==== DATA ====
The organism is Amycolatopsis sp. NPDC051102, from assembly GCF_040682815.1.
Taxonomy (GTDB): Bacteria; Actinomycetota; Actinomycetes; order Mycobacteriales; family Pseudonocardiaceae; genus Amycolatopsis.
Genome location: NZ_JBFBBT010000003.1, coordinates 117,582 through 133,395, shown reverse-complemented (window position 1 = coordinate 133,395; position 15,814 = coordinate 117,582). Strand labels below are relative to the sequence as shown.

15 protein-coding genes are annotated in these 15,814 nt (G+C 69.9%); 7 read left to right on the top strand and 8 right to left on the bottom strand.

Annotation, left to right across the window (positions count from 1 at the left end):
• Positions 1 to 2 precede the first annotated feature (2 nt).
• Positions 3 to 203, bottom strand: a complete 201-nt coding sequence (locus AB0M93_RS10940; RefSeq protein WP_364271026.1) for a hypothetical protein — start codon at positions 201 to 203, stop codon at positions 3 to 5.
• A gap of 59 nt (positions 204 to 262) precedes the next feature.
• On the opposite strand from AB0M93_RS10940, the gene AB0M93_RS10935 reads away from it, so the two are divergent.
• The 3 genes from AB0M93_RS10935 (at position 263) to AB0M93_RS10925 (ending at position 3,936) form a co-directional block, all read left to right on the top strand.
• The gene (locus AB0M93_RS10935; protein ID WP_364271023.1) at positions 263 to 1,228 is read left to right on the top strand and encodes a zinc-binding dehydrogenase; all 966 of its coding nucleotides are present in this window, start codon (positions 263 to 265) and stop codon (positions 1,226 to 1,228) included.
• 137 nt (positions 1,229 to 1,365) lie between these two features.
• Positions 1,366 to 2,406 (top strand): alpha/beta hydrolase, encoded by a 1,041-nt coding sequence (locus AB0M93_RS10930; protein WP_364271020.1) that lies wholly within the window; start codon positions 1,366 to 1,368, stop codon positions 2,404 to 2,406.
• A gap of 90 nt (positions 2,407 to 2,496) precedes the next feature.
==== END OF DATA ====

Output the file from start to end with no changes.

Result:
The organism is Amycolatopsis sp. NPDC051102, from assembly GCF_040682815.1.
Taxonomy (GTDB): Bacteria; Actinomycetota; Actinomycetes; order Mycobacteriales; family Pseudonocardiaceae; genus Amycolatopsis.
Genome location: NZ_JBFBBT010000003.1, coordinates 117,582 through 133,395, shown reverse-complemented (window position 1 = coordinate 133,395; position 15,814 = coordinate 117,582). Strand labels below are relative to the sequence as shown.

15 protein-coding genes are annotated in these 15,814 nt (G+C 69.9%); 7 read left to right on the top strand and 8 right to left on the bottom strand.

Annotation, left to right across the window (positions count from 1 at the left end):
• Positions 1 to 2 precede the first annotated feature (2 nt).
• Positions 3 to 203, bottom strand: a complete 201-nt coding sequence (locus AB0M93_RS10940; RefSeq protein WP_364271026.1) for a hypothetical protein — start codon at positions 201 to 203, stop codon at positions 3 to 5.
• A gap of 59 nt (positions 204 to 262) precedes the next feature.
• On the opposite strand from AB0M93_RS10940, the gene AB0M93_RS10935 reads away from it, so the two are divergent.
• The 3 genes from AB0M93_RS10935 (at position 263) to AB0M93_RS10925 (ending at position 3,936) form a co-directional block, all read left to right on the top strand.
• The gene (locus AB0M93_RS10935; protein ID WP_364271023.1) at positions 263 to 1,228 is read left to right on the top strand and encodes a zinc-binding dehydrogenase; all 966 of its coding nucleotides are present in this window, start codon (positions 263 to 265) and stop codon (positions 1,226 to 1,228) included.
• 137 nt (positions 1,229 to 1,365) lie between these two features.
• Positions 1,366 to 2,406 (top strand): alpha/beta hydrolase, encoded by a 1,041-nt coding sequence (locus AB0M93_RS10930; protein WP_364271020.1) that lies wholly within the window; start codon positions 1,366 to 1,368, stop codon positions 2,404 to 2,406.
• A gap of 90 nt (positions 2,407 to 2,496) precedes the next feature.